Euro economic indicators


Since there are many constituent countries in the euro’s economic indicators, it is difficult to grasp all the economic indicators, but it can be limited to some extent by paying attention only to the ones with high importance. The euro is a major currency with moderate price movements. It’s not as big as a pound, but it makes a decent move. I have compiled a list of economic indicators for the euro. Those who trade in the euro need to remember.


European Central Bank (ECB) President, Remarks (Importance: High)

This is a statement by the President of the European Central Bank. The market moves considerably as it becomes a statement on interest rate policy. It is a very important index.

Consumer confidence (importance: medium)

The European Commission’s Consumer Confidence is a survey and index of consumer sentiment towards consumer sentiment, employment status, income, etc. in the euro area.

Service Department Purchasing Managers Index (Importance: Medium)

It is an economic index compiled by the private research company Markit, and is also called “PMI”. It is calculated by conducting questionnaire surveys and interviews with purchasing personnel in the manufacturing and service industries, and multiplying indexes such as new orders, production volume, backlog, prices, employment, and purchasing quantity by a certain weight.

Manufacturing Purchasing Managers Index (Importance: Medium)

Announced by Markit, a private company. It is a leading indicator of economic change and is indexed based on a questionnaire survey of purchasing staff in the manufacturing industry.

Gross Domestic Product (GDP) (Importance: High)

The Eurozone Gross Domestic Product (GDP) announced by the European Union Statistics Bureau is the total amount of goods and services produced domestically, and is a measure of the scale of the economy. The market may move well with this index.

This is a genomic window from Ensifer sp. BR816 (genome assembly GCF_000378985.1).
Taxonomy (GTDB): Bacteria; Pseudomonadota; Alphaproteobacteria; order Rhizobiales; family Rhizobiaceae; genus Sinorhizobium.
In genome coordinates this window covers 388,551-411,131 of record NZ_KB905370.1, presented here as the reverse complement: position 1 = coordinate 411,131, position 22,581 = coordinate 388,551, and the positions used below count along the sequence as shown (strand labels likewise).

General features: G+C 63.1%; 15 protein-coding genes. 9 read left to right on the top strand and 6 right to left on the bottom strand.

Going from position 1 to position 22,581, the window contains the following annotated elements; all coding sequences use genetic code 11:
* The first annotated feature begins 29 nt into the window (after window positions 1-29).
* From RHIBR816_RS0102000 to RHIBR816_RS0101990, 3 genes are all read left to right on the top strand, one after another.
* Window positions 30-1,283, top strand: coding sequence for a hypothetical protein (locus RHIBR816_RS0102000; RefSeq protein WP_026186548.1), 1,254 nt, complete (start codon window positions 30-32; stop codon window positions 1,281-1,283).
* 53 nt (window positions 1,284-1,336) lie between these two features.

Consumer Price Index (Importance: High)

The Harmonized Index of Consumer Prices is a compilation of consumer price indexes from Euro member countries by the European Union Bureau of Statistics.

Construction spending (importance: low)

The Eurostat announces the total amount of construction plans started each month, which is the expenditure used to build the building.

ZEW Business Confidence Survey (Importance: Low)

This is a leading economic index released by the private research company ZEW, which surveys the economic outlook for the next six months. Higher numbers tend to buy the euro.

Industrial production (importance: low)

Eurozone mining and industrial production, announced by the European Union Statistical Office, is an index of production trends in the mining and industrial sector. You can grasp the economic situation from this number.

Unemployment rate (importance: high)

The unemployment rate of euro member states announced by the European Union Statistics Bureau. You can see the trend of the economy. Please note that the market price may move significantly with this index.

Wholesale Price Index (Importance: Medium)

The Wholesale Price Index (PPI) released by the Eurostat Bureau of Statistics is an index that measures price fluctuations of commodities traded between companies at the wholesale stage. It is said to be a measure of currency purchasing power in commodity transactions between companies.

Retail sales (importance: medium)

This is an economic indicator related to the economy based on a sample survey of monthly sales in the retail and service industries such as department stores and supermarkets. A high number on this indicator means good economic conditions.

European Central Bank (ECB) interest rate policy (importance: high)

This is the most important index to watch out for. The European Central Bank’s ECB board of directors consists of six members and the governor of the central bank of the euro-introducing country. Held every two weeks, the policy rate is set at the first board meeting of the month.

Money supply (importance: low)

This is the measurement data of the money supply (currency supply) released by the European Central Bank (ECB). Calculated figures for trading currencies, bank deposits, cash futures trading, debt securities with a term of 2 years or less, and money market equity.


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